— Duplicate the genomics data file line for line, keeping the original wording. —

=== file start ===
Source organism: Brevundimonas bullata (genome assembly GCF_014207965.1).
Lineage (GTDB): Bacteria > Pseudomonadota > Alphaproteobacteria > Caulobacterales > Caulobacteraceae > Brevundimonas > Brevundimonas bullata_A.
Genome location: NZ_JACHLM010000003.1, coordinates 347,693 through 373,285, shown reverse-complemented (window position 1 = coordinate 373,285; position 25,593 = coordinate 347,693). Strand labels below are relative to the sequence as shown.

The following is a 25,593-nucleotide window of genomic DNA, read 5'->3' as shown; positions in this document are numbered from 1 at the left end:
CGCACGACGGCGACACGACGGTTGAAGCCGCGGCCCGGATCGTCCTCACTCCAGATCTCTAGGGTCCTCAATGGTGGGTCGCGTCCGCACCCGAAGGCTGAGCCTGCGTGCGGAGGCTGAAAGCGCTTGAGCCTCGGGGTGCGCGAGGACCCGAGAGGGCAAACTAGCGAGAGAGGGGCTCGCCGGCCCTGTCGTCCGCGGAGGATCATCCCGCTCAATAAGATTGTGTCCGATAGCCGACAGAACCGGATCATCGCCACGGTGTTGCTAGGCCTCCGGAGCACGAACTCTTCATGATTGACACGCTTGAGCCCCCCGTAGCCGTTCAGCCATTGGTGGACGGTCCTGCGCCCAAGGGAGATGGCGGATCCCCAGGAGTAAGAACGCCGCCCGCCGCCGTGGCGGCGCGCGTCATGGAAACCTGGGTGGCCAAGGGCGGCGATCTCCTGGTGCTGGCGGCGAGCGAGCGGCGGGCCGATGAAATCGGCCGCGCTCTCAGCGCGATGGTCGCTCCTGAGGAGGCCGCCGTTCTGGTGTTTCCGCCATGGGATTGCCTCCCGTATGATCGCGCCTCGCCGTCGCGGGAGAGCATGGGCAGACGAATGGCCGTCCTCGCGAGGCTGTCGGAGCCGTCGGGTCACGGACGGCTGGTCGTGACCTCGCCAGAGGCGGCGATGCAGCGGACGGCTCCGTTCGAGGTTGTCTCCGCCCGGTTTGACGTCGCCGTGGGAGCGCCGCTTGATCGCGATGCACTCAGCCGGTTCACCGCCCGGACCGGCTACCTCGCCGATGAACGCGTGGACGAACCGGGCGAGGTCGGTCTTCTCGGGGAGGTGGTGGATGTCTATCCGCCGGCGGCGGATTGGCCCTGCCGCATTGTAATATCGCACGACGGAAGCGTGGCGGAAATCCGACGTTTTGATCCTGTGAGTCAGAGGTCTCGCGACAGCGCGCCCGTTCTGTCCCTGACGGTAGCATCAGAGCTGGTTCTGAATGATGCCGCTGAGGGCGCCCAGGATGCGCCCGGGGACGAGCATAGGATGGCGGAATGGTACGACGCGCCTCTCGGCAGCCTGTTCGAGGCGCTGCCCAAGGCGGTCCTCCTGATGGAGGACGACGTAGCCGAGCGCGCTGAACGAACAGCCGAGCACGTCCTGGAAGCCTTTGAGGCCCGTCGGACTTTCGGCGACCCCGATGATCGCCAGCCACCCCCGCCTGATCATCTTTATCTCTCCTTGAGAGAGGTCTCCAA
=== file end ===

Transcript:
Source organism: Brevundimonas bullata (genome assembly GCF_014207965.1).
Lineage (GTDB): Bacteria > Pseudomonadota > Alphaproteobacteria > Caulobacterales > Caulobacteraceae > Brevundimonas > Brevundimonas bullata_A.
Genome location: NZ_JACHLM010000003.1, coordinates 347,693 through 373,285, shown reverse-complemented (window position 1 = coordinate 373,285; position 25,593 = coordinate 347,693). Strand labels below are relative to the sequence as shown.

The following is a 25,593-nucleotide window of genomic DNA, read 5'->3' as shown; positions in this document are numbered from 1 at the left end:
CGCACGACGGCGACACGACGGTTGAAGCCGCGGCCCGGATCGTCCTCACTCCAGATCTCTAGGGTCCTCAATGGTGGGTCGCGTCCGCACCCGAAGGCTGAGCCTGCGTGCGGAGGCTGAAAGCGCTTGAGCCTCGGGGTGCGCGAGGACCCGAGAGGGCAAACTAGCGAGAGAGGGGCTCGCCGGCCCTGTCGTCCGCGGAGGATCATCCCGCTCAATAAGATTGTGTCCGATAGCCGACAGAACCGGATCATCGCCACGGTGTTGCTAGGCCTCCGGAGCACGAACTCTTCATGATTGACACGCTTGAGCCCCCCGTAGCCGTTCAGCCATTGGTGGACGGTCCTGCGCCCAAGGGAGATGGCGGATCCCCAGGAGTAAGAACGCCGCCCGCCGCCGTGGCGGCGCGCGTCATGGAAACCTGGGTGGCCAAGGGCGGCGATCTCCTGGTGCTGGCGGCGAGCGAGCGGCGGGCCGATGAAATCGGCCGCGCTCTCAGCGCGATGGTCGCTCCTGAGGAGGCCGCCGTTCTGGTGTTTCCGCCATGGGATTGCCTCCCGTATGATCGCGCCTCGCCGTCGCGGGAGAGCATGGGCAGACGAATGGCCGTCCTCGCGAGGCTGTCGGAGCCGTCGGGTCACGGACGGCTGGTCGTGACCTCGCCAGAGGCGGCGATGCAGCGGACGGCTCCGTTCGAGGTTGTCTCCGCCCGGTTTGACGTCGCCGTGGGAGCGCCGCTTGATCGCGATGCACTCAGCCGGTTCACCGCCCGGACCGGCTACCTCGCCGATGAACGCGTGGACGAACCGGGCGAGGTCGGTCTTCTCGGGGAGGTGGTGGATGTCTATCCGCCGGCGGCGGATTGGCCCTGCCGCATTGTAATATCGCACGACGGAAGCGTGGCGGAAATCCGACGTTTTGATCCTGTGAGTCAGAGGTCTCGCGACAGCGCGCCCGTTCTGTCCCTGACGGTAGCATCAGAGCTGGTTCTGAATGATGCCGCTGAGGGCGCCCAGGATGCGCCCGGGGACGAGCATAGGATGGCGGAATGGTACGACGCGCCTCTCGGCAGCCTGTTCGAGGCGCTGCCCAAGGCGGTCCTCCTGATGGAGGACGACGTAGCCGAGCGCGCTGAACGAACAGCCGAGCACGTCCTGGAAGCCTTTGAGGCCCGTCGGACTTTCGGCGACCCCGATGATCGCCAGCCACCCCCGCCTGATCATCTTTATCTCTCCTTGAGAGAGGTCTCCAA